Irritable Bowel Syndrome, the chronic intestinal disorder that causes cramping, abdominal pain, bloating, gas, and diarrhea or constipation, or both, affects between 25 and 45 million people in the U.S. and can be a difficult disorder to live with.

Unfortunately, the exact cause is unknown. Although stress, anxiety, and depression do not cause the disorder, they can worsen IBS symptoms.

There are treatments available for IBS but it’s mostly treated through an elimination diet. It’s a good idea to keep track of what you usually eat on a day-to-day basis and noting any trigger foods that cause a flare-up. Flare-ups can come in the form of constipation, diarrhea, bloating, gas, and abdominal cramps.

IBS can be frustrating, especially when it doesn’t show signs of improving. Here’s a list of foods that you should be consuming and foods you should be avoiding.

Foods to heal

1. Peppermint

If you’re struggling to find a natural remedy to treat your IBS symptoms, then look no further. Peppermint, either taken as a capsule or in the form of tea, can relieve stomach cramps, bloating and gas.

It’s gentle on the stomach and contains no caffeine, which is why it’s so appealing to IBS sufferers.

2. Lemons

There are many reasons why lemons are good for you:

  • High in vitamin C
  • Improves skin
  • Can prevent kidney stones
  • Promotes hydration
  • Supports weight loss

Lemon is good for your digestive system and can be effective in alleviating IBS symptoms like constipation and heartburn. Of course, what works for one person might not work for another and you could find that lemons worsen your symptoms. Still, it’s worth trying as a natural remedy.

The best way to include lemons in your diet is by drinking warm lemon water in the morning. You might find that it gives you more energy throughout the day.

3. Manuka honey

Regular honey doesn’t have the same benefits as Manuka honey. Some of these benefits include:

  • Healing properties
  • Soothes a sore throat
  • Boosts energy
  • Improves digestion

Many IBS sufferers have low stomach acid, which causes digestive problems such as constipation, diarrhea, gas, and a feeling of fullness. If you suspect that low stomach acid might be to blame, then Manuka honey will help with your symptoms.

You could start off by eating a teaspoon of Manuka honey every morning before breakfast and see if your symptoms improve.

4. Ginger

Ginger contains digestive enzymes, which helps to promote digestion and relieve cramps. You could add fresh ginger to your meals, or drink ginger tea twice a day to soothe your stomach.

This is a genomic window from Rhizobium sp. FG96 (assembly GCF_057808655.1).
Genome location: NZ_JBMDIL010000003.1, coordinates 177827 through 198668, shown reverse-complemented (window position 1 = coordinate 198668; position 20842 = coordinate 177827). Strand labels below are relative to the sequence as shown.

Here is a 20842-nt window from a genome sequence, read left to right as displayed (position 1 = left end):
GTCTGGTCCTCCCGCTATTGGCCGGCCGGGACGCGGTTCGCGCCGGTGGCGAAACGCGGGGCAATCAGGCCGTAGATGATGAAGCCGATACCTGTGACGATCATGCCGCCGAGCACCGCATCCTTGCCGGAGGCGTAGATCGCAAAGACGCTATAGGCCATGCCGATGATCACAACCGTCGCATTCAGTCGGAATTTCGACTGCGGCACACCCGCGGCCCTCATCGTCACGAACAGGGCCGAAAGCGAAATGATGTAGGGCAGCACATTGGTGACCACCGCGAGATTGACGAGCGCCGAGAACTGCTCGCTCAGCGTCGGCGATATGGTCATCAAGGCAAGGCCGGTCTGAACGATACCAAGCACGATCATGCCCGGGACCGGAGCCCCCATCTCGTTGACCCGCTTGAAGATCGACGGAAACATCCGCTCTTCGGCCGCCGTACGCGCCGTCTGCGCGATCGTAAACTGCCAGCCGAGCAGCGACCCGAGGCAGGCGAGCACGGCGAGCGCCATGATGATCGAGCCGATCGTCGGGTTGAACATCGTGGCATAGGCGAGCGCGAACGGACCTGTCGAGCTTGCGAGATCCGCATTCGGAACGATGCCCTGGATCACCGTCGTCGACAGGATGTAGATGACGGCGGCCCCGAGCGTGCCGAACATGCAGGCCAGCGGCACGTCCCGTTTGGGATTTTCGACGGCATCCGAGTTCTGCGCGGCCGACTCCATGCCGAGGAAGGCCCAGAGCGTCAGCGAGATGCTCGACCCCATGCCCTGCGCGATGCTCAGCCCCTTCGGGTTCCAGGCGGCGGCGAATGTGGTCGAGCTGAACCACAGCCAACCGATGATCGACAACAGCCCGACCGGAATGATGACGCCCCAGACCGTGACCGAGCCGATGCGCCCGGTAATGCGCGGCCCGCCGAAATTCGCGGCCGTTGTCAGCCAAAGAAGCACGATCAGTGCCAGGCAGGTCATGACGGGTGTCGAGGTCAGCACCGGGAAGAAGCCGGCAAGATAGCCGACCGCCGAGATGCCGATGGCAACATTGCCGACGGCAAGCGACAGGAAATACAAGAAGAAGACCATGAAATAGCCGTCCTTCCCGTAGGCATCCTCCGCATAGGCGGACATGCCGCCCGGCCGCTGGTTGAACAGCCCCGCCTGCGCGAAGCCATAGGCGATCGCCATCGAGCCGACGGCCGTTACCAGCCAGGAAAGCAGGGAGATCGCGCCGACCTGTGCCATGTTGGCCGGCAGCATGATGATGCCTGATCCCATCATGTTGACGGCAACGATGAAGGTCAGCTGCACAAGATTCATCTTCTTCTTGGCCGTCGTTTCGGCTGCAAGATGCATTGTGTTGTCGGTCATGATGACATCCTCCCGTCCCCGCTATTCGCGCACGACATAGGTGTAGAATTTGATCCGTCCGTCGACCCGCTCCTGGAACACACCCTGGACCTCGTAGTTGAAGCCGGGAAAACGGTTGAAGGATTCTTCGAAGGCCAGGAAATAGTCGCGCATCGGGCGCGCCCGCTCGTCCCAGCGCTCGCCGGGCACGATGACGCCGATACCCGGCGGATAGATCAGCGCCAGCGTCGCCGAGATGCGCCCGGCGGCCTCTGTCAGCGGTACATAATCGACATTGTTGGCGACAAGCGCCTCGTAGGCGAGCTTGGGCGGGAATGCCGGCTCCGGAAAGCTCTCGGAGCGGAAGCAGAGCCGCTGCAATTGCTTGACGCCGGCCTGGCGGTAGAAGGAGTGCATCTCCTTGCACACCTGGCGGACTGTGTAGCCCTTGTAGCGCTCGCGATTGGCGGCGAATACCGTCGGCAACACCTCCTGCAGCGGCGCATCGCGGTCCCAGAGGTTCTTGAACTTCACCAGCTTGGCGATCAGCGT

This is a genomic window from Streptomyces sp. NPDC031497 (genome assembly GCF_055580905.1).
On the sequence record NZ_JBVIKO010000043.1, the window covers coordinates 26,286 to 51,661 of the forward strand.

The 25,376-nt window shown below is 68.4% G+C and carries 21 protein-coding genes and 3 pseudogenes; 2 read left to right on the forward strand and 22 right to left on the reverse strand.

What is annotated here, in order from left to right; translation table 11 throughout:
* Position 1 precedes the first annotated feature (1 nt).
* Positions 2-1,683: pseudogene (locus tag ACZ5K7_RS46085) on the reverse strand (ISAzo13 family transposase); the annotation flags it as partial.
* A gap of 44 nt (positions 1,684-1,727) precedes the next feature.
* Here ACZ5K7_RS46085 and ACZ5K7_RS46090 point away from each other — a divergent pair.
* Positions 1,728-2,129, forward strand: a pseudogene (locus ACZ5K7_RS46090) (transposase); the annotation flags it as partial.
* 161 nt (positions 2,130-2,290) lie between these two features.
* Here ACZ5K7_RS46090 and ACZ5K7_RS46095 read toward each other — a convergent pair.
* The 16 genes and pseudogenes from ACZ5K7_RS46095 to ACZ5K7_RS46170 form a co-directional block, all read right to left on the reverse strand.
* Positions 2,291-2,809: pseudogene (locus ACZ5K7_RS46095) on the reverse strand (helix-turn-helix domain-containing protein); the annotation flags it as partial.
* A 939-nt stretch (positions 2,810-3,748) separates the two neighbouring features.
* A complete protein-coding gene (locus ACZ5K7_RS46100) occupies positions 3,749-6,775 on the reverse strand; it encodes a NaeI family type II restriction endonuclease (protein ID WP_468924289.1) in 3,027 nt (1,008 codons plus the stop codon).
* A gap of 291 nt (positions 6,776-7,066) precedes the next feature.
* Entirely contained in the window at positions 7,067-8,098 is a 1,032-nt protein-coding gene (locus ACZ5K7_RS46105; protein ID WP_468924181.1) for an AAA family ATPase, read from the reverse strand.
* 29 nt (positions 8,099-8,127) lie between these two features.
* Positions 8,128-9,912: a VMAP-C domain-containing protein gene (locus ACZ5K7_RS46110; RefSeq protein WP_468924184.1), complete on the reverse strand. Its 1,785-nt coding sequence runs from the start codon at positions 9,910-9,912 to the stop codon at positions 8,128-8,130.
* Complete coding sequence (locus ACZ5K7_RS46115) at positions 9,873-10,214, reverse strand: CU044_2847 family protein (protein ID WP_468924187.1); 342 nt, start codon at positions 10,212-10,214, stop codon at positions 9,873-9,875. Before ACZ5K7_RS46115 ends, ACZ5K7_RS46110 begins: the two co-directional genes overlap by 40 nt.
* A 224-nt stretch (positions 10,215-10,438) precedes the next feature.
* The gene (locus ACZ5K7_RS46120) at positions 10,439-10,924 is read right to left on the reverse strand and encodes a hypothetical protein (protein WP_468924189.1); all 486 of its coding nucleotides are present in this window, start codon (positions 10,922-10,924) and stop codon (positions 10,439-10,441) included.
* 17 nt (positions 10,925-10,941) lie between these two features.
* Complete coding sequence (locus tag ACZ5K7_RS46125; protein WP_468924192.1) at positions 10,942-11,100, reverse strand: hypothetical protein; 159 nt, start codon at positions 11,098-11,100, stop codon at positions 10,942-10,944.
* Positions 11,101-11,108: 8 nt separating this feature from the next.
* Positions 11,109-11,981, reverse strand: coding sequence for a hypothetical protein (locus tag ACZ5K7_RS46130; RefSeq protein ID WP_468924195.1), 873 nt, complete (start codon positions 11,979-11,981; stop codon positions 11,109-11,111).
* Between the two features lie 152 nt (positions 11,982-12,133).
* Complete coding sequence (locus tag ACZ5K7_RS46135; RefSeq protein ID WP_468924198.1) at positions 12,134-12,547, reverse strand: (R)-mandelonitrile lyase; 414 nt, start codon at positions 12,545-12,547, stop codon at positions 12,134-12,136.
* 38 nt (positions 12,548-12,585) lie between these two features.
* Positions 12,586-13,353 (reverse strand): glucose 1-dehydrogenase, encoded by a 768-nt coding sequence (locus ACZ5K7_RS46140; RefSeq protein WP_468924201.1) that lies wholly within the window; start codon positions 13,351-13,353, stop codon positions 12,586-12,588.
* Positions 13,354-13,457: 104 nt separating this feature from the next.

As well as helping with digestive problems, ginger has many other benefits:

  • Relieves nausea
  • Improves appetite
  • Helps to fight off colds

It's also good for increasing low stomach acid. Try eating ginger every day for at least a week to see if your IBS improves.

5. Coconut oil

There are so many uses for coconut oil. You can use it for your hair, skin, and oral hygiene. Due to its anti-bacterial properties, it can help to soothe inflammation in the gut. It also helps to kill off the bad bacteria that could be causing your IBS symptoms.

There are different ways to add coconut oil to your diet but one of the easiest ways would be to simply use coconut oil when cooking. It’s a simple switch that could make a lot of difference to your health. You could also add it to your tea or coffee, depending on what works best for you.

Foods to avoid

1. Dairy products

Many IBS sufferers find that their flare-ups are triggered by dairy, so it’s a good idea to cut out milk, cheese, ice cream and any other dairy products for a week and see if it makes a difference.

If you notice that you suddenly have more energy and your digestive problems improve, then it’s very likely you have lactose intolerance.

2. Fried foods

Fries, burgers, and other fatty foods should be completely reduced as these are known IBS triggers.

It can especially make IBS-related diarrhea worse. You don't have to cut out all fried foods but limiting how often you consume those foods should make a huge difference to your digestive health.

3. Wheat

Celiac disease or gluten intolerance could be responsible for your IBS symptoms and you should find immediate relief after cutting out wheat and gluten for a week or two.

Cutting out wheat can be hard but there are alternatives that you can try. It might be best to gradually cut out things like bread and pastries before you completely go gluten-free.

Of course, if you suspect that you have celiac disease then a visit to the doctor is advised.